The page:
ND not immune from job struggles
Patrick Case decided to return to his native North Dakota after he was laid off from his job as a used car lot manager in Florida 13 months ago.
"The housing boom was going south, which affected the car business, which cost me my job," he said. "Ultimately, I had to sell my house and the whole nine yards."
He returned to the community of Northwood, where his father lived.
"My research showed that North Dakota hadn't been hit yet by the bad economy," Case said. "I figured I could find gainful employment here."
He found it in September at Northwood Mills, a canola-crushing plant. It lasted a little more than three months.
A month ago, Case and 25 co-workers were laid off when the Northwood plant was shut down. The faltering economy cut into the demand for petroleum products, which had a domino effect on the market for oilseeds used for biodiesel.
Job Service North Dakota reported 6,646 initial unemployment claims statewide in January, a 44 percent increase from January 2008.
The Grand Forks office reported a more dramatic increase, from 315 unemployment filings in January 2008 to 499 in January this year, a 58 percent hike.
"I can't say whether that's indicative of the national downturn headed our way," said Darren Brostrom, the state director of unemployment insurance. "There could be a large percentage that is off for a short furlough. Who make up that 184 jump in claims would tell more of a story than the number itself. But 184 is a significant increase."
Major Grand Forks employers LM Glasfiber and Cirrus Design are among the local companies with layoffs, some temporary. Manufacturing jobs, such as those offered by LM Glasfiber and Cirrus, have been hardest hit nationally because of a drop in the demand for their products. North Dakota has 900 fewer manufacturing jobs than a year ago, based on December statistics.
Altru Health System in Grand Forks announced a hiring freeze and executive pay cuts. National firms with local units such as Macy's also have cut jobs.
Brostrom saw the unemployment shift begin in late summer, with a more dramatic turn starting in November.
"My nine years in this job have shown a lot more ups than downs," he said. "But the biggest down period I've seen in those nine years has been in the last two to three months."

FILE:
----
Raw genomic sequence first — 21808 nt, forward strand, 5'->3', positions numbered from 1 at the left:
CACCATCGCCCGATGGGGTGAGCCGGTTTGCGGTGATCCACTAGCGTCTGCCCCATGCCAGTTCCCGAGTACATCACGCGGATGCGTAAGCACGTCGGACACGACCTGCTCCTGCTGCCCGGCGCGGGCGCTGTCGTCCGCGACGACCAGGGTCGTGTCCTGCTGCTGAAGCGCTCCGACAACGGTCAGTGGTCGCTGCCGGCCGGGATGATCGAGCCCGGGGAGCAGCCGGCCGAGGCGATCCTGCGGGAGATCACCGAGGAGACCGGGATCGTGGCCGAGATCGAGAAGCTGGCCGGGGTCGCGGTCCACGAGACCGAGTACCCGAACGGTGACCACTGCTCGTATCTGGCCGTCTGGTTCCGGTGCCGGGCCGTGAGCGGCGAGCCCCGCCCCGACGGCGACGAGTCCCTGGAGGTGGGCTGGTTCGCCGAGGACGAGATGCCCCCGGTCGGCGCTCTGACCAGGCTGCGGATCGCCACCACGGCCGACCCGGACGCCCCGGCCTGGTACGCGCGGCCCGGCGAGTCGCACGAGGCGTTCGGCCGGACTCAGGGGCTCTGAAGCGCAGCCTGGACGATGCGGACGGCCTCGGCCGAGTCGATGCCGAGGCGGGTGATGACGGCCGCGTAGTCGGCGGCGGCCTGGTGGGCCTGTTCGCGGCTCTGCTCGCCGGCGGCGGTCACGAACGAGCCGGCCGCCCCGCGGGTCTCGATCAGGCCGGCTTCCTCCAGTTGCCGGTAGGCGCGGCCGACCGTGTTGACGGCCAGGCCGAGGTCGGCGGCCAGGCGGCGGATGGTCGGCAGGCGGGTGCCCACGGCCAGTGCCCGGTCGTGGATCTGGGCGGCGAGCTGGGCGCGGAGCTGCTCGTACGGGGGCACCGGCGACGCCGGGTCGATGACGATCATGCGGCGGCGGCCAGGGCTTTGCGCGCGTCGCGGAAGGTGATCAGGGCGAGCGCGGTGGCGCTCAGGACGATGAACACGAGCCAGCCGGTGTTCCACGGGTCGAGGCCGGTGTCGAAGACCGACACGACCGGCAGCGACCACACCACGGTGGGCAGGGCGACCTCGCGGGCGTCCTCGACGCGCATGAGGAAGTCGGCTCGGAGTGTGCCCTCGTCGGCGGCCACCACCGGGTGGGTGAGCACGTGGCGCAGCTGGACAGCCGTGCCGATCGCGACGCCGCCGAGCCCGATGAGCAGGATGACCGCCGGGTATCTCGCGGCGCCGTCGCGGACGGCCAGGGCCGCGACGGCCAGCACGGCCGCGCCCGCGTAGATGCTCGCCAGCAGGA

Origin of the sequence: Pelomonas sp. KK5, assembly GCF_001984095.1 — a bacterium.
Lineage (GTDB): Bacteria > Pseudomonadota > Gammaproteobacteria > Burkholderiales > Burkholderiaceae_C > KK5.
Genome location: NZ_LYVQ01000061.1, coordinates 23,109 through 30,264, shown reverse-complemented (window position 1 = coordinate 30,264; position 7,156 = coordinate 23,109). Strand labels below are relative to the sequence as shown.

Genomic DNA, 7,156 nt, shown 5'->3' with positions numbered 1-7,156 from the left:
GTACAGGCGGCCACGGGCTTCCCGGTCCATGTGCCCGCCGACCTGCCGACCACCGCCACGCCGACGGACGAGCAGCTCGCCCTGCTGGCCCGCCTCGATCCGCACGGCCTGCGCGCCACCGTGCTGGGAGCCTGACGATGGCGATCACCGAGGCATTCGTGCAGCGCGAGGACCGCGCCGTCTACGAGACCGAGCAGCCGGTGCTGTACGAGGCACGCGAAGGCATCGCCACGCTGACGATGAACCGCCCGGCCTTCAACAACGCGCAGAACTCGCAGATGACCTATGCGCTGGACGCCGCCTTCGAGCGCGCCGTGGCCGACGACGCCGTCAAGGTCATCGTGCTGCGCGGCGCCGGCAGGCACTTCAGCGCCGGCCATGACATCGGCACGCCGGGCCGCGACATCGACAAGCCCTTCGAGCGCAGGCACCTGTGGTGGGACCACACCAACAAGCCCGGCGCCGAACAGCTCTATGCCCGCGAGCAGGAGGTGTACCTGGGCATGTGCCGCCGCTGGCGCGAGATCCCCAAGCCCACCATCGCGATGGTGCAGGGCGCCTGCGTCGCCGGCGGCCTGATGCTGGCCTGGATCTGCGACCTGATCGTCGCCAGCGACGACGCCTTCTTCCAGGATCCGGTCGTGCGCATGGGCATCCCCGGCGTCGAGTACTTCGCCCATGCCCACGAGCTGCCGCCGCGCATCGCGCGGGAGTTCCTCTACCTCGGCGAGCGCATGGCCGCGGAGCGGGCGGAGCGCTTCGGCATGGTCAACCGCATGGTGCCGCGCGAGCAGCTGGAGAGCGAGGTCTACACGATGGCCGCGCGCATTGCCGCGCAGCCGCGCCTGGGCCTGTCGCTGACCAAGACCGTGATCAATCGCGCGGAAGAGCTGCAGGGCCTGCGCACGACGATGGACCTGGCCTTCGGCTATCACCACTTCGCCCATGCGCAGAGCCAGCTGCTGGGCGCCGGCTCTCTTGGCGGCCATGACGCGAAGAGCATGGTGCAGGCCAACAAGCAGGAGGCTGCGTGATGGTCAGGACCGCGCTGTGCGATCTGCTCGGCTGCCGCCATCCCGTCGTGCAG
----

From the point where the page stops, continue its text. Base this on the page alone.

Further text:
The Grand Forks area still has 1,000 jobs listed but the overwhelming majority are part-time or low-paying service positions.
Still, even with the recent job losses, employment numbers are high historically. December figures showed North Dakota had 2,000 more workers than 12 months ago. Only Wyoming had a lower unemployment rate.
"When you compare us to other states, we're in very good shape," Brostrom said. "It's just that we've gone from a great situation where employers were looking for workers in almost every field. So this is a drastic change."
Case, as he did 13 months ago, is shifting career gears. He's taking advantage of a Job Service retraining program to become an over-the-road truck driver, with plans to start the six-week course in March.
"I did a lot of research online about jobs," Case said. "Everywhere I looked, the openings were for three jobs -- doctors, teachers and truck drivers. I've always wanted to be a brain surgeon, but I figured Job Service wouldn't pay for my education for that."
Case figures to have his license before an April 21 job fair in Grand Forks.
"Three years in a row, we've had a record number of employers attend our job fair," said Keith Reitmeier, the Job Service regional manager in Grand Forks. "This year, we think there will be a record number of jobseekers."
Job Service offers such services as job interview skills and help with drawing up a resume and with applying for jobs online. Computer training also is available.
Case retired as a chief petty officer after 22 years in the Navy before he became a car sales manager.
"I'm 49 years old and never, ever, in my life have I collected unemployment before," he said. "But you have to do what you have to do."